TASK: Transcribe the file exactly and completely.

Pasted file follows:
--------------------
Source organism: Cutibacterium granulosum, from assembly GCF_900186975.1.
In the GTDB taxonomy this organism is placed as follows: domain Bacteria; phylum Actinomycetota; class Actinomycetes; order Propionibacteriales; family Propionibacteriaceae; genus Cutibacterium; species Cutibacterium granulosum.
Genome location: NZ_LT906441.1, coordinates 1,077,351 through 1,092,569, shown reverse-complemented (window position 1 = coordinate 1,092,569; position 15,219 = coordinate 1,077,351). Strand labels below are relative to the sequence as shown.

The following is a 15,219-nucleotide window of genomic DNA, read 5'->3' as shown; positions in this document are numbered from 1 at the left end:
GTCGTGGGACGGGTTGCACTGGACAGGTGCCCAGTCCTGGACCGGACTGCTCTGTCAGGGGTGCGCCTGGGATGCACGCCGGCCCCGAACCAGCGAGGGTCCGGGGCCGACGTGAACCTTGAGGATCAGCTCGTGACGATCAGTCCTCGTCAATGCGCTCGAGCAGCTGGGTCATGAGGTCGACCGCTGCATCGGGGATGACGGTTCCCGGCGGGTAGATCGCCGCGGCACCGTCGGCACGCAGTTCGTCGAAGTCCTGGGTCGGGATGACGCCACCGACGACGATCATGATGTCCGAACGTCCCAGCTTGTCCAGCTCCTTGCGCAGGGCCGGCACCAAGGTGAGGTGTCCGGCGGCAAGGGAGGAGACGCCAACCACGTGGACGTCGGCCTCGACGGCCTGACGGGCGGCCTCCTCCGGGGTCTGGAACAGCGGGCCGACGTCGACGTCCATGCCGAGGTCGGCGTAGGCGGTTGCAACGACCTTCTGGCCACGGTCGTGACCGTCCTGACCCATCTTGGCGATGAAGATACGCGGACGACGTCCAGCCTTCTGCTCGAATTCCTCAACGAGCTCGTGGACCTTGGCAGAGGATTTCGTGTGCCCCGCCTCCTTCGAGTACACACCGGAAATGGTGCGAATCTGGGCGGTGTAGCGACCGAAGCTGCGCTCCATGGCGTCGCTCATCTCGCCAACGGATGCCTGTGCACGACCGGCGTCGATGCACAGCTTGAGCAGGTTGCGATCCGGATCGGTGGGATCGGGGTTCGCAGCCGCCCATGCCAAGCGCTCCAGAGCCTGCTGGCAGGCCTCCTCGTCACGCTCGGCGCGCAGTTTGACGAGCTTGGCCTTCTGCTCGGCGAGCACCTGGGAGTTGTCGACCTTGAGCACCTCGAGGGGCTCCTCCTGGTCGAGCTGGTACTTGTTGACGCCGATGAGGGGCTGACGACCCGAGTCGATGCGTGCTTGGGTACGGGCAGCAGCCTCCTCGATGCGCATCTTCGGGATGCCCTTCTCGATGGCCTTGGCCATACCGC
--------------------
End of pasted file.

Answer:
Source organism: Cutibacterium granulosum, from assembly GCF_900186975.1.
In the GTDB taxonomy this organism is placed as follows: domain Bacteria; phylum Actinomycetota; class Actinomycetes; order Propionibacteriales; family Propionibacteriaceae; genus Cutibacterium; species Cutibacterium granulosum.
Genome location: NZ_LT906441.1, coordinates 1,077,351 through 1,092,569, shown reverse-complemented (window position 1 = coordinate 1,092,569; position 15,219 = coordinate 1,077,351). Strand labels below are relative to the sequence as shown.

The following is a 15,219-nucleotide window of genomic DNA, read 5'->3' as shown; positions in this document are numbered from 1 at the left end:
GTCGTGGGACGGGTTGCACTGGACAGGTGCCCAGTCCTGGACCGGACTGCTCTGTCAGGGGTGCGCCTGGGATGCACGCCGGCCCCGAACCAGCGAGGGTCCGGGGCCGACGTGAACCTTGAGGATCAGCTCGTGACGATCAGTCCTCGTCAATGCGCTCGAGCAGCTGGGTCATGAGGTCGACCGCTGCATCGGGGATGACGGTTCCCGGCGGGTAGATCGCCGCGGCACCGTCGGCACGCAGTTCGTCGAAGTCCTGGGTCGGGATGACGCCACCGACGACGATCATGATGTCCGAACGTCCCAGCTTGTCCAGCTCCTTGCGCAGGGCCGGCACCAAGGTGAGGTGTCCGGCGGCAAGGGAGGAGACGCCAACCACGTGGACGTCGGCCTCGACGGCCTGACGGGCGGCCTCCTCCGGGGTCTGGAACAGCGGGCCGACGTCGACGTCCATGCCGAGGTCGGCGTAGGCGGTTGCAACGACCTTCTGGCCACGGTCGTGACCGTCCTGACCCATCTTGGCGATGAAGATACGCGGACGACGTCCAGCCTTCTGCTCGAATTCCTCAACGAGCTCGTGGACCTTGGCAGAGGATTTCGTGTGCCCCGCCTCCTTCGAGTACACACCGGAAATGGTGCGAATCTGGGCGGTGTAGCGACCGAAGCTGCGCTCCATGGCGTCGCTCATCTCGCCAACGGATGCCTGTGCACGACCGGCGTCGATGCACAGCTTGAGCAGGTTGCGATCCGGATCGGTGGGATCGGGGTTCGCAGCCGCCCATGCCAAGCGCTCCAGAGCCTGCTGGCAGGCCTCCTCGTCACGCTCGGCGCGCAGTTTGACGAGCTTGGCCTTCTGCTCGGCGAGCACCTGGGAGTTGTCGACCTTGAGCACCTCGAGGGGCTCCTCCTGGTCGAGCTGGTACTTGTTGACGCCGATGAGGGGCTGACGACCCGAGTCGATGCGTGCTTGGGTACGGGCAGCAGCCTCCTCGATGCGCATCTTCGGGATGCCCTTCTCGATGGCCTTGGCCATACCGC